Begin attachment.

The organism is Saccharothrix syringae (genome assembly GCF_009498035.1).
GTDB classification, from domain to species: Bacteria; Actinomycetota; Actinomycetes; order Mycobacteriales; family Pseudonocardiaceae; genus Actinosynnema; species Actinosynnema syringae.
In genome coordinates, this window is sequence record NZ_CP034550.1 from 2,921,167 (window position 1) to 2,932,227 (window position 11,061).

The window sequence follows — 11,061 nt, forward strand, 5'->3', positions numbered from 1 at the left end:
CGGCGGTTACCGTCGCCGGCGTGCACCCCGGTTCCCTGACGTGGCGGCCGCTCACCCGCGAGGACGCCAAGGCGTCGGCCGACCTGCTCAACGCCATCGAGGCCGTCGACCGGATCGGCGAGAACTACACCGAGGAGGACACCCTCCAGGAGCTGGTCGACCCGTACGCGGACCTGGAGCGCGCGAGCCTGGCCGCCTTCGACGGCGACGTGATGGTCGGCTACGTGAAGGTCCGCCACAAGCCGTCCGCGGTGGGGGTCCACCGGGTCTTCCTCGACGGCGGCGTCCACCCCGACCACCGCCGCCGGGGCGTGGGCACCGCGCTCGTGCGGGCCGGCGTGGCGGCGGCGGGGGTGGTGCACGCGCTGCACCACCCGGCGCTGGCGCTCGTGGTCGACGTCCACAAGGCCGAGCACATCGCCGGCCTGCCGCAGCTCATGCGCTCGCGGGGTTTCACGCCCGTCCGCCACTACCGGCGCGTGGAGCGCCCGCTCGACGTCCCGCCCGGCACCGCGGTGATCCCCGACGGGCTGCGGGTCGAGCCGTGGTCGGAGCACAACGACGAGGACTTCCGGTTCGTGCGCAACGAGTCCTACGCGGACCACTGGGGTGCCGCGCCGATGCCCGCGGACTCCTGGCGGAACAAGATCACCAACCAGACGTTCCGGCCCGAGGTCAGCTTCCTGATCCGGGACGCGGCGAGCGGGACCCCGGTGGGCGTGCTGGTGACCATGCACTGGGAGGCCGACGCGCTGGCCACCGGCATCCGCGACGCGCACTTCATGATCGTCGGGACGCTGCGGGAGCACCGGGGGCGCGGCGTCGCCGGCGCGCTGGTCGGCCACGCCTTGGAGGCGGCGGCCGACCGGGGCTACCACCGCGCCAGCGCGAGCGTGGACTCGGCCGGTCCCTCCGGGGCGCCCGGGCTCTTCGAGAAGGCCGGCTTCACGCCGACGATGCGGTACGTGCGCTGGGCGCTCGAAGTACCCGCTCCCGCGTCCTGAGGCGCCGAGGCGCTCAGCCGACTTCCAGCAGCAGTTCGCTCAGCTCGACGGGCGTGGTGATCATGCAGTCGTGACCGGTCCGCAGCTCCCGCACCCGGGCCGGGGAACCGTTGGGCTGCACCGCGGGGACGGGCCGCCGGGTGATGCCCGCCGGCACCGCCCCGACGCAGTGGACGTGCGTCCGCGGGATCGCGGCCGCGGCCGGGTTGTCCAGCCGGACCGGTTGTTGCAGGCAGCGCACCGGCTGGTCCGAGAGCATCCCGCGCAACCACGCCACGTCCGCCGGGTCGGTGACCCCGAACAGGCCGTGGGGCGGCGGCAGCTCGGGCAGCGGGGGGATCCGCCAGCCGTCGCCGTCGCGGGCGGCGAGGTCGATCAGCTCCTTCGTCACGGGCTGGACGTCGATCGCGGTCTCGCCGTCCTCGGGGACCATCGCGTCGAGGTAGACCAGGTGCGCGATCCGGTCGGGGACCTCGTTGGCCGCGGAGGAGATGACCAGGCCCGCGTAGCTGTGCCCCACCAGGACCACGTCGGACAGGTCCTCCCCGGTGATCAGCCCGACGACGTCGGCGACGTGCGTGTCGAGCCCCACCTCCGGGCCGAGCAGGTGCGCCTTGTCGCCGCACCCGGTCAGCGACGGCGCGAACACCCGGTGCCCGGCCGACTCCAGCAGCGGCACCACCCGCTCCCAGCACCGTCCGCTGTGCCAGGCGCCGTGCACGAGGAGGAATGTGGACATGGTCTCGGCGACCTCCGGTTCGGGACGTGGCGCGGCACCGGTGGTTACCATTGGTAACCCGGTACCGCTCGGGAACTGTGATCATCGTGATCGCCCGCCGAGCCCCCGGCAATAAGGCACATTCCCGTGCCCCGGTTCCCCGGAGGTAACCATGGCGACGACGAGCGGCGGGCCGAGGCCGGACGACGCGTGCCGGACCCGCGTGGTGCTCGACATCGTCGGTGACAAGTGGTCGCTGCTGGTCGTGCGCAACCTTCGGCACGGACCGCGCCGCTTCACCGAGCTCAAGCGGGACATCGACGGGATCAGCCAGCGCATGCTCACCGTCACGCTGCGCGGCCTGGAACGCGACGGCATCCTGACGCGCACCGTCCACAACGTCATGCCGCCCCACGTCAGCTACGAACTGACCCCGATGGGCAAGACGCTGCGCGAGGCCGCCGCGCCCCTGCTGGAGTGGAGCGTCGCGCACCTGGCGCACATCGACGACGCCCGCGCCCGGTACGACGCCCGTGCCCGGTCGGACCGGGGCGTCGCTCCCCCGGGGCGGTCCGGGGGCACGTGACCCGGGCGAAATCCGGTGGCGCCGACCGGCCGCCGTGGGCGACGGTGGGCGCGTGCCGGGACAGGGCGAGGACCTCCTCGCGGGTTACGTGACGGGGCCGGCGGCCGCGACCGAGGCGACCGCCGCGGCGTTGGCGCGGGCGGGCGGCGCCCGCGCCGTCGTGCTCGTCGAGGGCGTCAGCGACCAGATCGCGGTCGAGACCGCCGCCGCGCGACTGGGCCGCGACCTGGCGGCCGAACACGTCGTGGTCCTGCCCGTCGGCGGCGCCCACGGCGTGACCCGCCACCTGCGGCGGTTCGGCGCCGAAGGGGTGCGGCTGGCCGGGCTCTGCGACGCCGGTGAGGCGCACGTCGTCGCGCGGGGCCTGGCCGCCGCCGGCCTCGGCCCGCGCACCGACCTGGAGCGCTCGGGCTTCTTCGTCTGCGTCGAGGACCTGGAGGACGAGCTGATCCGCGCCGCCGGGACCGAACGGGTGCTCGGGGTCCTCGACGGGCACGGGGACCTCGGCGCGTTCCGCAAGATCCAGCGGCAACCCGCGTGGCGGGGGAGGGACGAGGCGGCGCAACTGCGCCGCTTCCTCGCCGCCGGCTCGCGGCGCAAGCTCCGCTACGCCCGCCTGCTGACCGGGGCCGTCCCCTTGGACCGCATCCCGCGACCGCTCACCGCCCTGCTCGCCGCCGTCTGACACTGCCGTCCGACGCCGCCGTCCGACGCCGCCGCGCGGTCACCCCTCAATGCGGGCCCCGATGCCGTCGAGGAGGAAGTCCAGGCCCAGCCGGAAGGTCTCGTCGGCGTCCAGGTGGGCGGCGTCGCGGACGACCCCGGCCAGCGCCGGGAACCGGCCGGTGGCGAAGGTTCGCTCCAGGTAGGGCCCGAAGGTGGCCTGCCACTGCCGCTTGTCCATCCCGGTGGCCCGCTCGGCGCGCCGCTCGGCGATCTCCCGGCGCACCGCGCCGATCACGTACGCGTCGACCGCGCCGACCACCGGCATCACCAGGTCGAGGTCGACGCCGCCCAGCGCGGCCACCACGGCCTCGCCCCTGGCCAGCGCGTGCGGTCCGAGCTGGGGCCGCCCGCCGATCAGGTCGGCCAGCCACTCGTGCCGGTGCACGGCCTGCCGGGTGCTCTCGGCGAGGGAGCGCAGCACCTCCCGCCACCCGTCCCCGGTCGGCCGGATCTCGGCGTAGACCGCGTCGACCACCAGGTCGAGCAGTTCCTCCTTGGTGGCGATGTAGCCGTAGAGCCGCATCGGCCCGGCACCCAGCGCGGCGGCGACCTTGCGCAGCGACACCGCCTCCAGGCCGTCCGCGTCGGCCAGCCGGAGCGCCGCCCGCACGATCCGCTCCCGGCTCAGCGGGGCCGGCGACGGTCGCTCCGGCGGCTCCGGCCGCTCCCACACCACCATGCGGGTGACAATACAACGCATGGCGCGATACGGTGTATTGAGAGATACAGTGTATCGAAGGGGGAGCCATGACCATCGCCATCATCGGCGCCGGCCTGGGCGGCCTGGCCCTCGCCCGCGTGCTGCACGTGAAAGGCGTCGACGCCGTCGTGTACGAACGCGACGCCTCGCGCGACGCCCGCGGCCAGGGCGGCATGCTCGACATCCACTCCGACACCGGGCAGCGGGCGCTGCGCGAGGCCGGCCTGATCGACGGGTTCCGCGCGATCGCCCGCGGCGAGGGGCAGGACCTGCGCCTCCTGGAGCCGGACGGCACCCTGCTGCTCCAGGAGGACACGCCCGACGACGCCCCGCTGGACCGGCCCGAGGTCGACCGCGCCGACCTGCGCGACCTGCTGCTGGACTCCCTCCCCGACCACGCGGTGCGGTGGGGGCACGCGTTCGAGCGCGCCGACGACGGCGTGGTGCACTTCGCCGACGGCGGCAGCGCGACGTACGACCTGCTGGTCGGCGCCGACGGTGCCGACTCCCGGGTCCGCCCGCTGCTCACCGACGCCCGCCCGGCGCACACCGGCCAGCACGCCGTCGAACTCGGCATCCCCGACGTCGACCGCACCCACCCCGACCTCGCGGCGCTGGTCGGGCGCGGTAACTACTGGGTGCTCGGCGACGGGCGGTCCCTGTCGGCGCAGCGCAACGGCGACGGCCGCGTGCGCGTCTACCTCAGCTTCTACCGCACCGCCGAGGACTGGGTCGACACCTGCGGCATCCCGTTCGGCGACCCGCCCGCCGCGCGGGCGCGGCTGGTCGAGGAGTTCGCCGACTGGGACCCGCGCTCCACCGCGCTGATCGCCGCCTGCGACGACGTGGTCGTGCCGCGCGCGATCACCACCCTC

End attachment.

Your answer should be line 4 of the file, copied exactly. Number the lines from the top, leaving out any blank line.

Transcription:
The window sequence follows — 11,061 nt, forward strand, 5'->3', positions numbered from 1 at the left end: